Now that we’ve made you aware of what long-term stress is doing to you, what are you going to do about it?
You can start by evaluating your time management skills. It seems that students are always panicking at the last minute to finish a homework assignment, or to finish a paper, or to study for a test. Why is that?
We can’t prevent you from procrastinating, but we can go over a few helpful steps that will save you a lot of headache later. Let’s get started.
Read. Your. SYLLABUS.
Your professors don’t spend hours creating a syllabus for nothing. Your course syllabus is the key to your success in any class. Reading over and getting to know your syllabus now can save you a lot of heartache later, especially in regards to large projects and sneaky little homework assignments. You’re doing yourself a huge disservice by tossing it in the garbage, or by relegating it to the back of your notebook.
The calendar is your friend
Scheduling problems can be solved by using a calendar. Any calendar will work, as long as you update it regularly, and you actually use it (digital calendars are great for this).
At the beginning of the semester enter your class schedule, your work schedule, and scheduled club meetings into your calendar. Also enter the dates of big projects and papers, and any other assignments you have. You can also turn on reminders to give you notifications a day/week/month before something is due.
Once you’ve set up your calendar, you can spot scheduling conflicts before they happen. Your friend asked you to help set up for his club’s giant BBQ-concert-bonanza the night before a big test? It might be a good idea to turn him down.
While you’re getting your work and school schedules in order, it’s also a good idea to schedule time for yourself. Don’t fill your days and nights with so much that you can’t eat meals, get adequate sleep, or even keep up with regular hygiene. Make sure you leave time available for dinner, for hanging out with friends, and for sleeping. And it’s perfectly fine to make sure you have a free hour on Sunday evenings to watch The Walking Dead.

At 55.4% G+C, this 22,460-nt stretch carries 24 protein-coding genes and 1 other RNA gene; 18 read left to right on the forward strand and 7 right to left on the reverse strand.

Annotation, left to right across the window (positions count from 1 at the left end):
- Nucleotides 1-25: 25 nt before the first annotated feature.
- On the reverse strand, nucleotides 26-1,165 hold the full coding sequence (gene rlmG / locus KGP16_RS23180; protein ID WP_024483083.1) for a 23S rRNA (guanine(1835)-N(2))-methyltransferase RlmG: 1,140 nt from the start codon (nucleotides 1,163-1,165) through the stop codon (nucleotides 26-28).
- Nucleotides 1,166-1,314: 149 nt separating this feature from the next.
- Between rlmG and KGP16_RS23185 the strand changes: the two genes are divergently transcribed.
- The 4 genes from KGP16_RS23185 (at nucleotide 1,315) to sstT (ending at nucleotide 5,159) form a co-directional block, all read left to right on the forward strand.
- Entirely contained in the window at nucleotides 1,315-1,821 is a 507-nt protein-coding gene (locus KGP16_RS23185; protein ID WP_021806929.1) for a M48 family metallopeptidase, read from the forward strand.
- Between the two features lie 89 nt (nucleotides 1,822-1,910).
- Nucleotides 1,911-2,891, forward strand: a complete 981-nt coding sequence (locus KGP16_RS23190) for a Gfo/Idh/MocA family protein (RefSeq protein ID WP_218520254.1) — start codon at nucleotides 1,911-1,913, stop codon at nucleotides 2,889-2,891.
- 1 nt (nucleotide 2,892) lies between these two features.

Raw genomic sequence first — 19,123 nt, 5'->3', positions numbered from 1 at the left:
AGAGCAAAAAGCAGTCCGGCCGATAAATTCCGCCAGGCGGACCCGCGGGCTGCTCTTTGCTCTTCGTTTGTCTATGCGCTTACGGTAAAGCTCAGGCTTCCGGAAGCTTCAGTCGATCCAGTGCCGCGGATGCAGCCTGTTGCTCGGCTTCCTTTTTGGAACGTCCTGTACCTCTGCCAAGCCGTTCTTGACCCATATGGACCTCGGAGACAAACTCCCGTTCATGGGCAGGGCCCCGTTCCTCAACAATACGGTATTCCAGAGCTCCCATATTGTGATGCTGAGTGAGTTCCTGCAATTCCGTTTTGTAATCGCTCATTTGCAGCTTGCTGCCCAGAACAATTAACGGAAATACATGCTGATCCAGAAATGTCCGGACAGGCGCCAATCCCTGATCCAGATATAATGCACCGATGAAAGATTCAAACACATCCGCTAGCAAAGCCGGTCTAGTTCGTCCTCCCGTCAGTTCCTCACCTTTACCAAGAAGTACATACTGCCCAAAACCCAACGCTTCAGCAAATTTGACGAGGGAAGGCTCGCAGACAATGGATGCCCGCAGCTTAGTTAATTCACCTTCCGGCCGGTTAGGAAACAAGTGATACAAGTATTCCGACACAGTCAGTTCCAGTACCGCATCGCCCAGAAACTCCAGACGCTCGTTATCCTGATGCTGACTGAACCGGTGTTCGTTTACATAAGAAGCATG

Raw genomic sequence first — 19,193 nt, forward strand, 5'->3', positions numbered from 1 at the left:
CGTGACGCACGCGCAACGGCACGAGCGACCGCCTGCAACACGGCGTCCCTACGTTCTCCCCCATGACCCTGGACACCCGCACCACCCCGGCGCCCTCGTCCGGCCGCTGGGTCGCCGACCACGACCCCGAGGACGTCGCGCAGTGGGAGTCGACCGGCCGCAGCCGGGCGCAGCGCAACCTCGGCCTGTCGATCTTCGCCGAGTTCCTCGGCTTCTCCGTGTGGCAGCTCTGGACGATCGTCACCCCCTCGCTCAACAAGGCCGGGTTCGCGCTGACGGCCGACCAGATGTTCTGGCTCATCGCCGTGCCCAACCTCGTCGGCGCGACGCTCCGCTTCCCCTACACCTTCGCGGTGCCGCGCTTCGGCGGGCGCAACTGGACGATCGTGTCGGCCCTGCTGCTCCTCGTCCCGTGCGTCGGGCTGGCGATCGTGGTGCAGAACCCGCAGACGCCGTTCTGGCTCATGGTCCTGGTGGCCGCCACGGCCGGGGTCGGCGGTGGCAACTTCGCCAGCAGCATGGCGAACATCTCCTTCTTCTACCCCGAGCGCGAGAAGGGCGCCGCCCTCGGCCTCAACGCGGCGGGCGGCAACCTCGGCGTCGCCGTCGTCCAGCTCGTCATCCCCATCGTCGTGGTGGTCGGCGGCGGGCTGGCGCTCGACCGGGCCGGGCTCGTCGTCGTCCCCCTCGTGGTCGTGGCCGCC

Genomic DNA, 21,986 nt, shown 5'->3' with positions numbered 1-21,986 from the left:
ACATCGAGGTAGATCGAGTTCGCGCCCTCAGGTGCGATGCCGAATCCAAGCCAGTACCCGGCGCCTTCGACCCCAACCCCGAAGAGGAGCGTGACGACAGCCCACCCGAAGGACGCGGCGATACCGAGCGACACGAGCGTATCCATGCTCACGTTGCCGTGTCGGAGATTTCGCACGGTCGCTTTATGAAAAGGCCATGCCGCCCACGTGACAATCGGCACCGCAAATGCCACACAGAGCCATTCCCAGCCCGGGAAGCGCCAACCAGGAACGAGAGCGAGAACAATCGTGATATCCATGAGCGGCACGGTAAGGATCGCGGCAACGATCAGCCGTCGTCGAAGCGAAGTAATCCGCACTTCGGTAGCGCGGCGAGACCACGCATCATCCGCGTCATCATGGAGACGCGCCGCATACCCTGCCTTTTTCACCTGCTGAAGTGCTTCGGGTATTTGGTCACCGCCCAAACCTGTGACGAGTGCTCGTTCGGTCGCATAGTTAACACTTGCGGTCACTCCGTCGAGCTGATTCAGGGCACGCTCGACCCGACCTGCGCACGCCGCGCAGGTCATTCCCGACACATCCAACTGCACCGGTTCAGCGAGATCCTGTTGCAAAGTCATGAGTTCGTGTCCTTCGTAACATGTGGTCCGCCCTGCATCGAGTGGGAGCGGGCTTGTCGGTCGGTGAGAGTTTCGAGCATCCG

Time to hit the books
Okay, so you’ve put all of your assignments, meetings, and classes into your calendar. What now? Well, now it’s time to do the work.
Yeah, we know. You “know” how to study. You’re a pro! So, why were you panicking and hiding in that cubicle on the fourth floor at the end of last semester? We’ve got your number buster, and we’re here to show you a better way:
- Don’t try to study in huge chunks of time because it’s not effective. Breaks are perfectly acceptable, and even good for you! Try to aim for 50 minutes of studying, followed by a 10-15 minute break. If you have problems keeping your “breaks” from turning into “stops,” set an alarm to remind you that your 15 minutes are up.
- When you take a break, get up and move around. Do some sun salutations, jumping jacks, take a walk around your building, or just bounce around the room.
- Turn your phone off entirely, or at least turn off incoming notifications to help eliminate distractions. You can’t have it during your exams, so why do you need it while you’re studying?
- Label your notes with things like “Exam 1” or “Topic X” for easy searching. Spend less time shuffling paper and more time studying.
- Though it looked at high school students, we feel that this study is still applicable to Florida Tech students. Cramming: not even once.
The overall message here? Study throughout the semester in small bits, instead of waiting until the night before an exam. Use the tools at your disposal to plan for large assignments, and break projects down into smaller parts to make them more manageable. Waiting until the week (or night) before an assignment is due to begin your work is a recipe for disaster. If you plan ahead and manage your time, you can have a much more relaxing semester.